Some people who get herpes of the spinal nerves , Shingles, get neuropathic pain and others don't.
    I don't know if there is a language barrier but I will tell you this. If you have neuropathic pain,and are a new injury, and somehow hopeful that there is at least some silver lining to having neuropathic pain, hoping that there is less injury to your spinal cord, there is some sobering and bad news for you -that neuropathic pain may be with you for the totality of your life span and you won't get any other beneficial function back ( like motor control or sensory). There is no silver lining to having the curse of neuropathic pain.
    This is a hard pill to swallow and there are many newly injured folks who are , say, in their twenties and it hits them that they are going to have this horrendous almost untreatable problem all throughout their life. There are people getting a surgical Drez procedures to try to cut the neuropathic pain out of their cord, sacrificing a few levels of motor function sometimes to be free of this burden.

    In sum, there is nothing to read into the presence or absence of neuropathic pain regarding your injured spinal cord. You can be hopeful for return from a SCI injury for 2 years. The chance of significant improvement drops off after that. Your functional capability will continue to improve although your motor and sensory functions cease to improve. You learn how to transfer better and more efficiently, you organize your life better, thing get easier .
    But this new uninvited guest, neuropathic pain, may be your new companion for a long time well after you realize your injury has stabilized and no more return will occur. I hope this helps answer your question.
    Thanks for the answer

  6. #6

    Cp

    arndog thanks for posting what i couldn't

    And for some central pain folks there is no relief. Alan, myself too exhausted to remember the crew sorry. Almost 13 years tried virtually everything, trialing prialt, the end of the line.

    So sorry. Fwiw the higher the function it seems the higher the likelyhood of CP or bad neuro pain.

    So sorry, but wish someone had the stones to tell me this 12 years ago. Many find some relief try EVERY cocktail of meds offered and research for any they miss.

    No doc just full blown CP.

    Ket
    Kindly,

    The Ketamine Kitty

    All the tears, all the pain, all the rage through the night (apolgies to the rewrite) RR

    Next time I die make sure I'm gone,
    don't leave 'em nothing to work on JT

    And I ain't nothin but a dream JM

  7. #7
    I think there is another dimension to pain in general that is easily dismissed as being "in your head". Pain creates agitation which creates anxiety which amplifies the feedback from pain which keeps escalating until it drives you literally mad.

    Then people who can't relate say well just get away from it and problem solved. But that's the rub, sometimes you can't get away from this vicious circle.

    I'm a c7 complete with minimal pain so this isn't necessarily a first hand account and should probably be taken with a grain of salt. I do follow the stories of many here on CCC with extreme CP and this is just what I've come away with.

  8. #8
    I have truly gone mad, and there is no escape. Reduce stress when it is the primary cause? It kills me when they say reduce the stress in your life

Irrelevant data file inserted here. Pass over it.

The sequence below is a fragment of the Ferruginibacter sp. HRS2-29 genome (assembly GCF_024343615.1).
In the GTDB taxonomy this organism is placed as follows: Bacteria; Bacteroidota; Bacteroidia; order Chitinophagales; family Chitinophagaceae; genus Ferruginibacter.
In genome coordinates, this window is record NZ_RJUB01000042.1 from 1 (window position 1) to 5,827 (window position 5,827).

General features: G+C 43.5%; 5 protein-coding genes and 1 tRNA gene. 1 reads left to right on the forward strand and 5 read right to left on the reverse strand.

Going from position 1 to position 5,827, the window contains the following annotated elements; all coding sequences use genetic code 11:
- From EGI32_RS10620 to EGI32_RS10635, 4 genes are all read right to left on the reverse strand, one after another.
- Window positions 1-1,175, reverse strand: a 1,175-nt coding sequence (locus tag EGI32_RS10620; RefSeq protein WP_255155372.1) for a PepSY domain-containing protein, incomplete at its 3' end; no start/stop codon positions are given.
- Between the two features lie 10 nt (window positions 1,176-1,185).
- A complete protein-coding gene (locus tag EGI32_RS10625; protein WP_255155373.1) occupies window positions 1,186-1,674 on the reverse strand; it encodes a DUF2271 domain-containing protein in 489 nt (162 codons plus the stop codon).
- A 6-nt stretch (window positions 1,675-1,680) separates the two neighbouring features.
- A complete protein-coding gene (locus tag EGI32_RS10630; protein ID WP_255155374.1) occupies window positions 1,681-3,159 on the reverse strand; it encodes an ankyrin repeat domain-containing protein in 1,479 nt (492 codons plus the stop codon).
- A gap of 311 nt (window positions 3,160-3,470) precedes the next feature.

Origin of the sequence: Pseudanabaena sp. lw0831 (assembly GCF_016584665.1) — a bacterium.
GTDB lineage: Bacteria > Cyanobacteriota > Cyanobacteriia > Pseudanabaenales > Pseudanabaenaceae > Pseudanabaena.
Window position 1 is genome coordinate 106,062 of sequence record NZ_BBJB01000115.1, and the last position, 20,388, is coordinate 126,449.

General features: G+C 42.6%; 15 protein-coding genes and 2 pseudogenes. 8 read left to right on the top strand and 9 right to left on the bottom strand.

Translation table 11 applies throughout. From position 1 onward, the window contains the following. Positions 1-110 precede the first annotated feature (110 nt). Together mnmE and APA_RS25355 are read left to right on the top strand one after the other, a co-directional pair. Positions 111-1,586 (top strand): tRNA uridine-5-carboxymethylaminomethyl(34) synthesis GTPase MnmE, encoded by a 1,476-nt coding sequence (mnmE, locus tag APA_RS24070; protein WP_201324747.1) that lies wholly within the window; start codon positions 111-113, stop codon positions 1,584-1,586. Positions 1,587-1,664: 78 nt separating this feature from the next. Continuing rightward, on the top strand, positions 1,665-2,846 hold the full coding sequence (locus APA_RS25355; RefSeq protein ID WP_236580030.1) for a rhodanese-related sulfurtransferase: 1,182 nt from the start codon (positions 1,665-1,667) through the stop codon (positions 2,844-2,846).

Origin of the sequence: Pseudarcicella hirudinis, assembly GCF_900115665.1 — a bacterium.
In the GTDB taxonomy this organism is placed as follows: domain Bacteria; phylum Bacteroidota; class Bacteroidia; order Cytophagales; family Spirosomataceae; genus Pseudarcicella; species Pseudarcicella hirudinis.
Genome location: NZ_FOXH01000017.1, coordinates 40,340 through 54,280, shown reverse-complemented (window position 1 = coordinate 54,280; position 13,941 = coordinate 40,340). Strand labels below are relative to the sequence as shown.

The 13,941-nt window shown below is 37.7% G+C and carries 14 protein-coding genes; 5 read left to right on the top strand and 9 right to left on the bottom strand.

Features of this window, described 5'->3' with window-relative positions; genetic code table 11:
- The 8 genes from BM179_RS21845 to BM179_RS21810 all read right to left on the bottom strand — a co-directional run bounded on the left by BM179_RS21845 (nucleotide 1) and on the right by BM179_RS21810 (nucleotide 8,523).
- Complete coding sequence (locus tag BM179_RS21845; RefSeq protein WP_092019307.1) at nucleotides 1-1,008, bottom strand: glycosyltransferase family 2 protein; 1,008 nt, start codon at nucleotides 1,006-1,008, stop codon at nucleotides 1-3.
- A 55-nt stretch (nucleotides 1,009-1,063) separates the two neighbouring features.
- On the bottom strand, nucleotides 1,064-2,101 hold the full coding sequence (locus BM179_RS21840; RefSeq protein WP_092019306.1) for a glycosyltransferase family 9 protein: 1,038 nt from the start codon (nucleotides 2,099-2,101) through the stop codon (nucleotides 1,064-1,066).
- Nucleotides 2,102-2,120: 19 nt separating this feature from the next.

I have no answers I meditate, practice mindfullness, pray, drink, take, drugs.

    I'm alive and I am dead and wish my body would catch up to my soull that is long gone and in the wind.

    ket
    Kindly,

    The Ketamine Kitty

    All the tears, all the pain, all the rage through the night (apolgies to the rewrite) RR

    Next time I die make sure I'm gone,
    don't leave 'em nothing to work on JT

    And I ain't nothin but a dream JM

  9. #9
    Quote Originally Posted by KK11 View Post
    Hello Dr. Wise,

    What tells you neuropathic pain in the paralyzed segments after a spinal cord injury about the condition of the spinal cord?? Can you say that when you dont have any pain the spinal cord is totally destroyed? Can you say that when you have pain in your paralyzed legs that the communication for pain is available but nothing else? I know that this system is very complex but I just dont get it......

    Please tell me if my thoughts are right or wrong that when you have no pain at all that the axons are disruppted completely?!

    Thanks
    A lot of people don't get it. But, let me give you some facts and let you deduce the rest.
    1. If you transect the spinal cord, the likelihood of neuropathic pain is high, probably greater than 50%. There is no evidence that that painful activity is coming from the spinal cord below the injury site. This means that the neuropathic pain is likely to be coming from above the injury site.
    2. Neuropathic pain occurs when sensory signals are removed, i.e. after amputation, spinal cord injury, and even multiple sclerosis where sensory signals are no longer coming into the brain due to demyelination.
    3. Transection of the spinal cord usually does not improve the neuropathic pain.
    4. The drugs that are showing some effects on neuropathic pain are anti-epileptic, i.e. reduce abnormal excitability of neurons. So, this suggests that neuropathic pain is occurring as a result of increased excitability of denervated neurons above the injury site.

    Wise.

  10. #10
    Senior Member Axle's Avatar
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    Quote Originally Posted by Wise Young View Post
    2. Neuropathic pain occurs when sensory signals are removed, i.e. after amputation, spinal cord injury, and even multiple sclerosis where sensory signals are no longer coming into the brain due to demyelination.
    Isn't a DREZ essentially demyelination?